The best guitar-work on the album is the magnificent All Things All At Once - a dark, brooding country waltz ('I will love you better than him...', is the stirring refrain, mixed with wordless choral vocals. Great instrumentation frames Wreckage And Bone - more folk than country as Tired Pony return to their roots for 'Act II'. Lightbody excels delivering the sort of fractured melancholy vocal that Chris Martin can only dream of, and again, his song-craft shows why he won an Ivor Novello.

The Ghost Of The Mountain diversifies in the second half, with interesting results. The Beginning Of The End breaks the formula somewhat and is two songs mashed together with some odd arrangements, while Carve Our Names is a smooth ballad with Lightbody augmented by female tones. Ravens And Wolves is bombastic grandstanding, backed up with some excellent guitars, strings and cold piano, and Punishment is drum-driven sleek electro-pop. Definitely unexpected, but not a massive departure.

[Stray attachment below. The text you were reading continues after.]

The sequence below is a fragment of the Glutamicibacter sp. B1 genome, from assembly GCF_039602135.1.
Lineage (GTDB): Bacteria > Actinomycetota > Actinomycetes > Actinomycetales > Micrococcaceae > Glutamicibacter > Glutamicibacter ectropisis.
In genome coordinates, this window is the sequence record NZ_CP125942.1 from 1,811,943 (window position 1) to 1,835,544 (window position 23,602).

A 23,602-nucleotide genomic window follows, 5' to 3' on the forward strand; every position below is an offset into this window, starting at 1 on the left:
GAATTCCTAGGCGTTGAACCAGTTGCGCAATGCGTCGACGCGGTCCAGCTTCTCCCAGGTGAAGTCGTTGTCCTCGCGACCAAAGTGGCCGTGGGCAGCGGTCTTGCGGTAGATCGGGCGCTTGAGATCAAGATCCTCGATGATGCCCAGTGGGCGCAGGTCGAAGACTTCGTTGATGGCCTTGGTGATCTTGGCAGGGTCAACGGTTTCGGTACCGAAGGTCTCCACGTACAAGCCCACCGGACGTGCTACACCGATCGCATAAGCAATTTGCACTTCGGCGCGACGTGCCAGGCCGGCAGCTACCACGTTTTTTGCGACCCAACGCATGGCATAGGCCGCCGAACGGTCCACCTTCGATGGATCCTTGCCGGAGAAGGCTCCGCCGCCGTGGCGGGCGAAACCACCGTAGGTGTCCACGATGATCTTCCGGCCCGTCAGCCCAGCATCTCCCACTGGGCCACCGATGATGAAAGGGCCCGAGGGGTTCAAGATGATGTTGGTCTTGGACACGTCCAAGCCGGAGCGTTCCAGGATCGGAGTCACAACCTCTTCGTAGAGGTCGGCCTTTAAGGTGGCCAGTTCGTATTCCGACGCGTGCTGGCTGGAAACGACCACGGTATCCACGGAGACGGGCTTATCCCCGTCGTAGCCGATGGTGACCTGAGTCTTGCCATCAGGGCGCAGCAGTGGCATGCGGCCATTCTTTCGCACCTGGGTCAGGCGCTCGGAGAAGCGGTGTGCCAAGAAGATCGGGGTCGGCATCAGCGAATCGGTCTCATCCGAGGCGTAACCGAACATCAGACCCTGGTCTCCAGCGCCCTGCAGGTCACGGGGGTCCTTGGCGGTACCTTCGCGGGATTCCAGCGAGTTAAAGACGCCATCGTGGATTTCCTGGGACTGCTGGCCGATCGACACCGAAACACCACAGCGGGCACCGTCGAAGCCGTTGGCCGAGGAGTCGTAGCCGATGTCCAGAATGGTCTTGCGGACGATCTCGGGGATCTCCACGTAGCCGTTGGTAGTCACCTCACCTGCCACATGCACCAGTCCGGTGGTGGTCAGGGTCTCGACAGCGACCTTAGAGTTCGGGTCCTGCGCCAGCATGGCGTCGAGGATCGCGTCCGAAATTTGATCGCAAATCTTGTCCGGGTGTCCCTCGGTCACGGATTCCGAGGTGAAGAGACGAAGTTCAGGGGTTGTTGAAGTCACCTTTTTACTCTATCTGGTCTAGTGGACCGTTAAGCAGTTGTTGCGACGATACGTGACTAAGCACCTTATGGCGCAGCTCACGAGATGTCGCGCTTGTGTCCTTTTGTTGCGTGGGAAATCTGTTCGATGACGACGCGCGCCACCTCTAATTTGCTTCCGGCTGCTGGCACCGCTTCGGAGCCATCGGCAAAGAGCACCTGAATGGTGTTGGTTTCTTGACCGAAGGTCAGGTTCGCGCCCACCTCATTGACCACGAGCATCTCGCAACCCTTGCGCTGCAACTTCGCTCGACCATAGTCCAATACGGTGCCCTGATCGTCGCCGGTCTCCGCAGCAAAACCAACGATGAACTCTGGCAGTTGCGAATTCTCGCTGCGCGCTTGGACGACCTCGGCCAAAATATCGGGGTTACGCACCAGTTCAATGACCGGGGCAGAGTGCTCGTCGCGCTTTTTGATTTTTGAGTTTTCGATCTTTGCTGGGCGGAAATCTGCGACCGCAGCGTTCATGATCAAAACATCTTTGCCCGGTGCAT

The icing on the cake is the beautiful title track; another gorgeous vocal arrangement, blending wordless choir with stark lyrics. Lightbody is in reflective, doubting mood and musically, this is the sound of a band who have been together for decades. Buck's guitar-work is (as always) incredible. To close, Your Way Is The Way Home is an understated finish with an emotive lyric within a perfect melody. It threatens to soar, stadium-bound, but stays firmly on the ground, Lightbody stepping aside to let Kim Popper bring the song and the album to a close.

The key to Tired Pony and The Ghost Of The Mountain is songwriting and commitment from all involved. You bring together talent and that is what you get, all controlled and focused with no egos to keep in check or dismiss. This may be Lightbody's dream but the band deliver at every turn - and, while not members of the band, Minnie Driver, Bronagh Gallagher and Kim Topper add some light vocal touches. The sound is very comfortable and established; often safe ground (no massive guitar solos or eight-minute sonic-string orchestras here) but this is exactly what everyone is good at - mature, accomplished songs, elegantly produced.